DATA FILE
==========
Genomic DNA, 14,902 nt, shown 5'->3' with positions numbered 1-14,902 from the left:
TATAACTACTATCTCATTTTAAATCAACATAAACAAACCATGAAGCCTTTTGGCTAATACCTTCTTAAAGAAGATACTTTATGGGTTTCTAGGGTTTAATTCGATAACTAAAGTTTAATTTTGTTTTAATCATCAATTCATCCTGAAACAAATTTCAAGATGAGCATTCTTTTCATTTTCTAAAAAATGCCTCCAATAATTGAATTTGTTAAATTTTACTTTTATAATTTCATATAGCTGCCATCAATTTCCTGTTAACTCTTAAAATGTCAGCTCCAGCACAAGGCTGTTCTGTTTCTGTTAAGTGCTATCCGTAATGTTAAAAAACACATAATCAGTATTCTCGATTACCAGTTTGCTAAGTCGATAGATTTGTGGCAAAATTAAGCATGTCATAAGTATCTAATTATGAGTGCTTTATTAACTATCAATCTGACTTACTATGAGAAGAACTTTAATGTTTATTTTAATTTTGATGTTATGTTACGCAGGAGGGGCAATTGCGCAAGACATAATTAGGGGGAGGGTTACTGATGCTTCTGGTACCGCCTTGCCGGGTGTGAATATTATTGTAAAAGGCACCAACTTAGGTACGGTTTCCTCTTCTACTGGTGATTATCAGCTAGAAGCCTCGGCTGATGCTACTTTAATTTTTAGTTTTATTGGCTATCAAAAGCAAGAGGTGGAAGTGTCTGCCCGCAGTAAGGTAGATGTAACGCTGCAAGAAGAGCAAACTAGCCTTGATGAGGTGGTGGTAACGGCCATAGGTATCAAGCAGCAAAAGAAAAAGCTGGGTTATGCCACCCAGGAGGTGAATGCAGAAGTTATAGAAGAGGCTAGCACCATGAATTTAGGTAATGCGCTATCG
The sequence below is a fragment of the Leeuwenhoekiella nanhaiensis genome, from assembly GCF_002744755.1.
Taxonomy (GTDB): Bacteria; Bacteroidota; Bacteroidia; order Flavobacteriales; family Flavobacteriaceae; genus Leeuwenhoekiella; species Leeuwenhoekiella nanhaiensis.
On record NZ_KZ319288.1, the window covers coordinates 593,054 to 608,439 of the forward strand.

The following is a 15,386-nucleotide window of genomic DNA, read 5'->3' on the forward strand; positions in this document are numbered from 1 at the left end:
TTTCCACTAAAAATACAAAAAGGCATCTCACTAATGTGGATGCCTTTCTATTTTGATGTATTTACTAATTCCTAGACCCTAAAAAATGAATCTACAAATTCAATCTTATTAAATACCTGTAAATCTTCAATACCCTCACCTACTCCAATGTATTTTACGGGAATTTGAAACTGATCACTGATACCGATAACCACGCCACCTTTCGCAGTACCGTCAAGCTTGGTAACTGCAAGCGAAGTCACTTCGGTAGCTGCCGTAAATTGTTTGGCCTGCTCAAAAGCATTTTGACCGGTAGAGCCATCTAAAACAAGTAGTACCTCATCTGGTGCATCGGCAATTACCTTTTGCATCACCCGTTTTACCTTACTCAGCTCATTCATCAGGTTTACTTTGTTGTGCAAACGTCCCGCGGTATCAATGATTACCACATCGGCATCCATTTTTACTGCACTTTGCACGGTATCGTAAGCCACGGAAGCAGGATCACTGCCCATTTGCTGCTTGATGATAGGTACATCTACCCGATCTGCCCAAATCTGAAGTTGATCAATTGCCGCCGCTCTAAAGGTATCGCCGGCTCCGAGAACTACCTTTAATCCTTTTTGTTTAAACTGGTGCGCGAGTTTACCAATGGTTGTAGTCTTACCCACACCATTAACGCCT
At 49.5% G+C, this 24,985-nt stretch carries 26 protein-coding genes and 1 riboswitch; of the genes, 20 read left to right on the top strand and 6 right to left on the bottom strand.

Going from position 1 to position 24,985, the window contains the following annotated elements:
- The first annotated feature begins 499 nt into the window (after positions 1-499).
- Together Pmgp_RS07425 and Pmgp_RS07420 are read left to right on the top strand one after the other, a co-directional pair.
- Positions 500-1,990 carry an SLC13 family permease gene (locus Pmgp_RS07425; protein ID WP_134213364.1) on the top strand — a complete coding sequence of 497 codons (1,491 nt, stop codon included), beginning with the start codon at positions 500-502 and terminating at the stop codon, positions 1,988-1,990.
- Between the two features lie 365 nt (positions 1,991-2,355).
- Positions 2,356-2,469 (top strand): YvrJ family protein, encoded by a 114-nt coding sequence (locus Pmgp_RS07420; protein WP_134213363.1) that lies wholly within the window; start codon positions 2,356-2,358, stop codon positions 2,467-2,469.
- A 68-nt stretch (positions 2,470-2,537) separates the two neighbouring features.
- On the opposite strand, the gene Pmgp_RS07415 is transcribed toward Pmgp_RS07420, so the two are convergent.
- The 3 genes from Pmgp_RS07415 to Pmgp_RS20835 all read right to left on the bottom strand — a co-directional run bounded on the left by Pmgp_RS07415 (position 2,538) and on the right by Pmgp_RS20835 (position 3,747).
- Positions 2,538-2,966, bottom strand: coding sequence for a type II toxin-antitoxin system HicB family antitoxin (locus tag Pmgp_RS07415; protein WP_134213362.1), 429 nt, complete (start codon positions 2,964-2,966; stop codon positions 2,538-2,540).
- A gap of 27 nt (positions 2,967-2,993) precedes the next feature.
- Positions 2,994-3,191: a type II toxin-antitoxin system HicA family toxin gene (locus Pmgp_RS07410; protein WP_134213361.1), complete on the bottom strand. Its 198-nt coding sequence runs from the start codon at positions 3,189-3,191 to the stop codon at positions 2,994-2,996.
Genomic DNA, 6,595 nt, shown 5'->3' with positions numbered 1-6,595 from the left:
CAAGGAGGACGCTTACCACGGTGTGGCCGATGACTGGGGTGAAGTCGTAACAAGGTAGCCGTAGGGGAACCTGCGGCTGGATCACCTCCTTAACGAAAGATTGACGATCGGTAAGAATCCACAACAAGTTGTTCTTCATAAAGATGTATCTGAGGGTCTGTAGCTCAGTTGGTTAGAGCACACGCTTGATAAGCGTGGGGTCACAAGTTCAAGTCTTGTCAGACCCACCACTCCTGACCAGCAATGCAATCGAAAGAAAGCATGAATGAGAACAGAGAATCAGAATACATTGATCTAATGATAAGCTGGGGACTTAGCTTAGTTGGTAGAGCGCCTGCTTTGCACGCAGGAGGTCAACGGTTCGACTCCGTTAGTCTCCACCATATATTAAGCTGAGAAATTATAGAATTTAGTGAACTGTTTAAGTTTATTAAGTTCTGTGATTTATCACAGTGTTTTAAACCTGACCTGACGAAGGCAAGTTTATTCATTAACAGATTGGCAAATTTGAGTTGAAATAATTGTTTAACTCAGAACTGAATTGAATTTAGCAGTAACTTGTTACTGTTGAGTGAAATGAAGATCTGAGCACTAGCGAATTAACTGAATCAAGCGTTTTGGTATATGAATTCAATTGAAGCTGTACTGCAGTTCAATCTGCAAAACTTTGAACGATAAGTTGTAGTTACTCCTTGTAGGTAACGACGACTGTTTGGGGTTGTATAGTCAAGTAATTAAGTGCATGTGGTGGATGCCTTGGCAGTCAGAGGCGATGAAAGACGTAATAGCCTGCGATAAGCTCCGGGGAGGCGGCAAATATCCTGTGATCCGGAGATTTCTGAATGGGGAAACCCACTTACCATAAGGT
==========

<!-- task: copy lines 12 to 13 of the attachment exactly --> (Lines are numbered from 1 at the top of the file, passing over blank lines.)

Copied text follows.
- Positions 500-1,990 carry an SLC13 family permease gene (locus Pmgp_RS07425; protein ID WP_134213364.1) on the top strand — a complete coding sequence of 497 codons (1,491 nt, stop codon included), beginning with the start codon at positions 500-502 and terminating at the stop codon, positions 1,988-1,990.
- Between the two features lie 365 nt (positions 1,991-2,355).